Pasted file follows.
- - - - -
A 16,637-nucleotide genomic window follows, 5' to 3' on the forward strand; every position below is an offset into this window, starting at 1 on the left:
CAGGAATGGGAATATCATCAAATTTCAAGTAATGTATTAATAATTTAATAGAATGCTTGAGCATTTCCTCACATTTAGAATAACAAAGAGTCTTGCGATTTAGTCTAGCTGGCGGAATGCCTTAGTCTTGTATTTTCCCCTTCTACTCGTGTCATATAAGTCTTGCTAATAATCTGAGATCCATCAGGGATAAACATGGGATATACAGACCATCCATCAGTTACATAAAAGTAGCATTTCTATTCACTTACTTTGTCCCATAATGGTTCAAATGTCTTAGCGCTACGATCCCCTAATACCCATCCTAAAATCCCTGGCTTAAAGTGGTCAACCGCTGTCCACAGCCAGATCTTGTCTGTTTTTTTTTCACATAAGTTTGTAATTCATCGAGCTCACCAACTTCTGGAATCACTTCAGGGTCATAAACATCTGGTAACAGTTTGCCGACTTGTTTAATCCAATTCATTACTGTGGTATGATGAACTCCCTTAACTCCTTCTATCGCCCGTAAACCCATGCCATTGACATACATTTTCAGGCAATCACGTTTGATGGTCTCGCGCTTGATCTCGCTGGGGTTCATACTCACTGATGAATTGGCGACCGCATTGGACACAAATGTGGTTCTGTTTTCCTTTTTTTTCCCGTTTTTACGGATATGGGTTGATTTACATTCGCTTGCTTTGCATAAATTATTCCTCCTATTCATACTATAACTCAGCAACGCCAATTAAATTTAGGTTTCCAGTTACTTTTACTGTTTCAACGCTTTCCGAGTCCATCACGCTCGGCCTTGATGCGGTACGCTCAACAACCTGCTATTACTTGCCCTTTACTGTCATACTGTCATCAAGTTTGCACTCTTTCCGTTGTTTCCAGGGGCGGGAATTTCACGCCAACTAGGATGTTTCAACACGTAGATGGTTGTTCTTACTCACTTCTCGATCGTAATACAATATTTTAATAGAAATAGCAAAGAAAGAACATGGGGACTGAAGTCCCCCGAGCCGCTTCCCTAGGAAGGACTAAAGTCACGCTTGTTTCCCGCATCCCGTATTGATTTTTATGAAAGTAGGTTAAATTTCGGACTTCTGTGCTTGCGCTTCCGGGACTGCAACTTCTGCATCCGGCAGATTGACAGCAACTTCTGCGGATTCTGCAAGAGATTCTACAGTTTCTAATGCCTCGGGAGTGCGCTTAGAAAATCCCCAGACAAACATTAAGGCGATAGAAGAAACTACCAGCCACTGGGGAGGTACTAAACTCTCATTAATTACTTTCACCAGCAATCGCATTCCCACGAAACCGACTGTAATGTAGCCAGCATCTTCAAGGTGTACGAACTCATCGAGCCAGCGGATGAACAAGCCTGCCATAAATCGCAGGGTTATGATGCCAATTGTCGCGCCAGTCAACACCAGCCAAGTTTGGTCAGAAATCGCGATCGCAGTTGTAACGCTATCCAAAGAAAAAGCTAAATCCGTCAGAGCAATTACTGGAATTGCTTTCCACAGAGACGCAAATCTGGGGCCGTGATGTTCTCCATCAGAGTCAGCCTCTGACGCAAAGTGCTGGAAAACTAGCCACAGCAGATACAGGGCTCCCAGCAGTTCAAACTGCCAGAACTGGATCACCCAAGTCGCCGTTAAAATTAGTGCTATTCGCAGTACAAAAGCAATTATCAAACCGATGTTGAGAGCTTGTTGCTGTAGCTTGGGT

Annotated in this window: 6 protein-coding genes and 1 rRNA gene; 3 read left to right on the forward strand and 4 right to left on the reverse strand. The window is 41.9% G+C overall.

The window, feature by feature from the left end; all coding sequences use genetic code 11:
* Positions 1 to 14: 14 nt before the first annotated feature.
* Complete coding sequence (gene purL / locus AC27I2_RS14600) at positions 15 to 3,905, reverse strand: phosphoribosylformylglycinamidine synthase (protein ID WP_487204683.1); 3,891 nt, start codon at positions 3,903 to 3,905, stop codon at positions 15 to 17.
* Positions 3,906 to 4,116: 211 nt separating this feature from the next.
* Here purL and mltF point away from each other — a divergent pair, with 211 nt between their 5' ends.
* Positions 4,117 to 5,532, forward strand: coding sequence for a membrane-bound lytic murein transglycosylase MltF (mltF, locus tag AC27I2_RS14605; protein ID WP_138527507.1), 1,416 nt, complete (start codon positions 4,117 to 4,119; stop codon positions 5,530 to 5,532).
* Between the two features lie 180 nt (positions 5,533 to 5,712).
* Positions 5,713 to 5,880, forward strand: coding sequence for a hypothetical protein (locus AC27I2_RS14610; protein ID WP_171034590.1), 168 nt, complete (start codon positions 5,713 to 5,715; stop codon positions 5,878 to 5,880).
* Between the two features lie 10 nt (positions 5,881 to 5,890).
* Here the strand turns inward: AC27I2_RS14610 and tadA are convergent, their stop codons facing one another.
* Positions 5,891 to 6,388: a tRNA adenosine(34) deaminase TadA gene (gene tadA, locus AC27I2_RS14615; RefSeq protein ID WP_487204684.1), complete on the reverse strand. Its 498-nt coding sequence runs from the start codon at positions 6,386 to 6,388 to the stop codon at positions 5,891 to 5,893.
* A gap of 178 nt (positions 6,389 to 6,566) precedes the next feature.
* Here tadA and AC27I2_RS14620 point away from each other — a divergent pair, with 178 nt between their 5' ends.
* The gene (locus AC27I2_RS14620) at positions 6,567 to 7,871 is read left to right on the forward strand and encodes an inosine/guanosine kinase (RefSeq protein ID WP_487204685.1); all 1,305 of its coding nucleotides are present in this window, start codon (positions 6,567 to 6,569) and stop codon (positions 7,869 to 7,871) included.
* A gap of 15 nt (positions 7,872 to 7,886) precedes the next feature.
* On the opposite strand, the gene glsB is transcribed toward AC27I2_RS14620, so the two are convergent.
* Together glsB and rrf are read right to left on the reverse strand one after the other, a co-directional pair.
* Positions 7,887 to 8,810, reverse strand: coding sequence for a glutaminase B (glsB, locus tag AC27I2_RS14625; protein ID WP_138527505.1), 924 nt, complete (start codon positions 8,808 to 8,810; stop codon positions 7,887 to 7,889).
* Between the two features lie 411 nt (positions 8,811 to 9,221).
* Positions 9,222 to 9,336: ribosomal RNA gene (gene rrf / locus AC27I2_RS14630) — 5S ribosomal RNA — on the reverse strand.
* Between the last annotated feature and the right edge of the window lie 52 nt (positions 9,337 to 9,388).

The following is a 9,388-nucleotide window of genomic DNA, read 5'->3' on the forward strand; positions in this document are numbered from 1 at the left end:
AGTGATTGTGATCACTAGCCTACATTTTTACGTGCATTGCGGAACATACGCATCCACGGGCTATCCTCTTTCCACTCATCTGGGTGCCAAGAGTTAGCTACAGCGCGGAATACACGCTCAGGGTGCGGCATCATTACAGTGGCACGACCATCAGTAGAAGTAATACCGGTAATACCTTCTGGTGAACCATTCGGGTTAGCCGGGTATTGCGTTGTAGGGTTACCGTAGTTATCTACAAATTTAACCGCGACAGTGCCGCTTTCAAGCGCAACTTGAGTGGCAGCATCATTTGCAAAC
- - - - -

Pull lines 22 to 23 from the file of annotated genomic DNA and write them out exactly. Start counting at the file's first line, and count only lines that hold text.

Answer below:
* Between the two features lie 411 nt (positions 8,811 to 9,221).
* Positions 9,222 to 9,336: ribosomal RNA gene (gene rrf / locus AC27I2_RS14630) — 5S ribosomal RNA — on the reverse strand.